Borobudur has been at the top of my must-visit list for as long as I can remember. If you have seen a photo of this great 8th century Indonesian Buddhist temple at sunrise then you know why. There is an out-of-this-world ethereal quality to Borobudur as the first rays of purple, pink, red and orange light hit the latticed stupas of its upper platform that kept calling to me. So on our recent visit to Yogyakarta, Central Java we set out on a mini moto road trip to experience the great Borobudur sunrise for ourselves.
A Moto Road Trip Through Yogyakarta’s Countryside
While staying at Aloha Hotel (highly recommend if you are visiting Jogja), we met some locals who insisted we skip the bus tour and hire a moto to visit Borobudur temple. The idea immediately appealed to us as large group tours are typically not our style and cost two to three times the price of doing it ourselves.
Since it was a priority of ours to see sunrise at Borobudur, we left Yogyakarta the afternoon prior. With our 60,000 IDR (US$4.30) per day moto rental and a sketchily drawn map from our new friends in hand (along with the ever so trusty Maps To Go to navigate us out of the busy city) we set off to see the lesser touristed Javanese countryside on our way to Borobudur.
When following the main roads to Borobudur, the drive should only take between 1.5 and 2 hours. But somewhere along the way we turned off at a canal, weaving us over dirt roads and through rice paddies remote enough that the locals looked genuinely surprised to see us. The drive gave us a nice taste of agrarian Indonesian life and only sidetracked us by an extra 30 minutes or so.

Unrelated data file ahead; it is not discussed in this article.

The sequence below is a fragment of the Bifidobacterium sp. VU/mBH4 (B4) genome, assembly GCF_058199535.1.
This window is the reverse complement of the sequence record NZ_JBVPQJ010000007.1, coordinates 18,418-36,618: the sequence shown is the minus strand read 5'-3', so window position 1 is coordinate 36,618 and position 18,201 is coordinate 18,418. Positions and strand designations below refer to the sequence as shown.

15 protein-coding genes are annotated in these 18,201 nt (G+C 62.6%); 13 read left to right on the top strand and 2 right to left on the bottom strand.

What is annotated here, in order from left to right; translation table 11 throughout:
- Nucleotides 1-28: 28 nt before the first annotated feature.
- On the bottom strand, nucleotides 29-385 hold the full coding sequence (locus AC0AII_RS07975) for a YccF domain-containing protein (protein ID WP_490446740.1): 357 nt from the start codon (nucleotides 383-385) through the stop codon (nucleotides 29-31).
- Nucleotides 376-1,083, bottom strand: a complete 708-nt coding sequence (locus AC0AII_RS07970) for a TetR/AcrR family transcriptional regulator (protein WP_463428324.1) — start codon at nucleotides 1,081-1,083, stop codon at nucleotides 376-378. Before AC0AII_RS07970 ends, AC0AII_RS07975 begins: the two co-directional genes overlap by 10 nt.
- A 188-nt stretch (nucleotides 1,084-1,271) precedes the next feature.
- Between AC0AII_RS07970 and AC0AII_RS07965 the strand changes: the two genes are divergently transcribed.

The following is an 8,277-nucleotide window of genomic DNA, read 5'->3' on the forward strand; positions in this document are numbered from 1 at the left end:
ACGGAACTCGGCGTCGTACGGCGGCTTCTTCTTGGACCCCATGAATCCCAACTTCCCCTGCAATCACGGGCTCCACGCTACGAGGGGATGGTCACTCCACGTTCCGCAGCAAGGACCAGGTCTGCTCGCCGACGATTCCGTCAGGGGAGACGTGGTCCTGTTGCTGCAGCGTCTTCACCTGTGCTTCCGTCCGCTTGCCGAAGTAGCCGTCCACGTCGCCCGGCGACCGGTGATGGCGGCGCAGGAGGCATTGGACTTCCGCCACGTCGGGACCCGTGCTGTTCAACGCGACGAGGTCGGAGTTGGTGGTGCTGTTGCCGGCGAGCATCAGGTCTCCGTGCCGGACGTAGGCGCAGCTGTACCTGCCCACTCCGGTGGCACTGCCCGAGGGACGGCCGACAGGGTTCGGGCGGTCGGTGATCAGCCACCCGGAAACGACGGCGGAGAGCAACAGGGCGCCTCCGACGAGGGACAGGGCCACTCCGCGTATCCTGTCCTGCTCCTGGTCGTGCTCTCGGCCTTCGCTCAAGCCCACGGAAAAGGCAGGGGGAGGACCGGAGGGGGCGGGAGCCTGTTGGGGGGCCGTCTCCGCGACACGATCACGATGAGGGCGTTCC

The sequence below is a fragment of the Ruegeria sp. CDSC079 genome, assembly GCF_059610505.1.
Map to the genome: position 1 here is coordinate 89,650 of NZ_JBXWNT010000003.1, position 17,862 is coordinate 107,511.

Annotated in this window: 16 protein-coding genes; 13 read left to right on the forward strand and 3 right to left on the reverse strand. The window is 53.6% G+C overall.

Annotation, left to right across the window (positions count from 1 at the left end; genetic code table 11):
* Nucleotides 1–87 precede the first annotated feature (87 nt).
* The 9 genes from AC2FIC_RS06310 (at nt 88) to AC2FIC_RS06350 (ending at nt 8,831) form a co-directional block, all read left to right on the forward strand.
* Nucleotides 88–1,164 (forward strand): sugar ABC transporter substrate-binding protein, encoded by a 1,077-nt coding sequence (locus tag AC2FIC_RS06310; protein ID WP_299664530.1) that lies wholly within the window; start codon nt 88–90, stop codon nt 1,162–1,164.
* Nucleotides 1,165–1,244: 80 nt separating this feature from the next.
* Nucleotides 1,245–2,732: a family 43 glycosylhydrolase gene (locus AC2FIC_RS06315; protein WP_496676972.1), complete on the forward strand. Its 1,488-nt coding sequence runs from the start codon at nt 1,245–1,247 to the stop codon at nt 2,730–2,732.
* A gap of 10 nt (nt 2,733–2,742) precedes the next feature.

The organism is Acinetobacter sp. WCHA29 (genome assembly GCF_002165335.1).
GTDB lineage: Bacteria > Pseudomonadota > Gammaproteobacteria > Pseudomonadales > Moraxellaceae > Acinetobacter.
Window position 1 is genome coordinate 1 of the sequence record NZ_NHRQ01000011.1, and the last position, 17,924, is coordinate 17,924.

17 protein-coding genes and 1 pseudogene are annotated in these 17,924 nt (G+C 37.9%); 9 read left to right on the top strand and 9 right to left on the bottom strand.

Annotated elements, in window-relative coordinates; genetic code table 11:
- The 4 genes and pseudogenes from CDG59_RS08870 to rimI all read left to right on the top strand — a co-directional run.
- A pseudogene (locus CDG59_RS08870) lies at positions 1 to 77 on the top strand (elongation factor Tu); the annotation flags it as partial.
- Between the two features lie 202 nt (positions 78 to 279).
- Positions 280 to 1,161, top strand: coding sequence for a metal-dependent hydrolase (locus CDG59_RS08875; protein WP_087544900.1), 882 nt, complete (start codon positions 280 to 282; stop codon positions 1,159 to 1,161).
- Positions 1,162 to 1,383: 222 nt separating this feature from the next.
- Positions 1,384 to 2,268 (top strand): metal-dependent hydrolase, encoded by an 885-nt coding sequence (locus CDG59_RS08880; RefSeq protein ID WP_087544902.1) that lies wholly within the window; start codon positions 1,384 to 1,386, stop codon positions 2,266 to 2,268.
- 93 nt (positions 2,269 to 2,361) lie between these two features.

Once we arrived to the town of Borobudur, we checked into our guesthouse and went in search for food. There really isn’t much to Borobudur (besides a few fancy hotels and low-key guesthouses) but again it was nice to experience life outside the big city.
Our Borobudur Sunrise
After asking around about our options for sunrise at Borobudur, we decided to pay for the official Borobudur Sunrise Tour through Manohara Hotel which let us enter the temple grounds as early as 4:30am (new 2016 admission fee is 400,000 IDR per person). We woke up and were on the road to Borobudur by 4:15am. By 5:00am we had found a perch on the highest platform from which to view the sunrise. Unfortunately so had hundreds of other early risers.
Sadly, I can’t say our Borobudur sunrise was the om-evoking, life-affirming moment I expected it to be. The incessant click-click-clicking of cameras and scurrying of hundreds of eager tourists from one vantage point in an attempt to crop everyone else out of their shot was more than a little overwhelming. Not that I can fault anyone there; I was only adding to the pandemonium myself. But all this commotion didn’t add to the otherwise ethereal ambiance.
Nevertheless, Adam and I were ultimately glad that we paid into the tourist racket that is the Manohara Hotel Borobudur Sunrise Tour to see this world wonder at dawn. Borobudur is an undeniably beautiful sight to behold, especially at first light, and Adam as usual captured some spectacular photos. If this is something you are wavering on check out our post on how to decide if Borobudur at sunrise is worth it.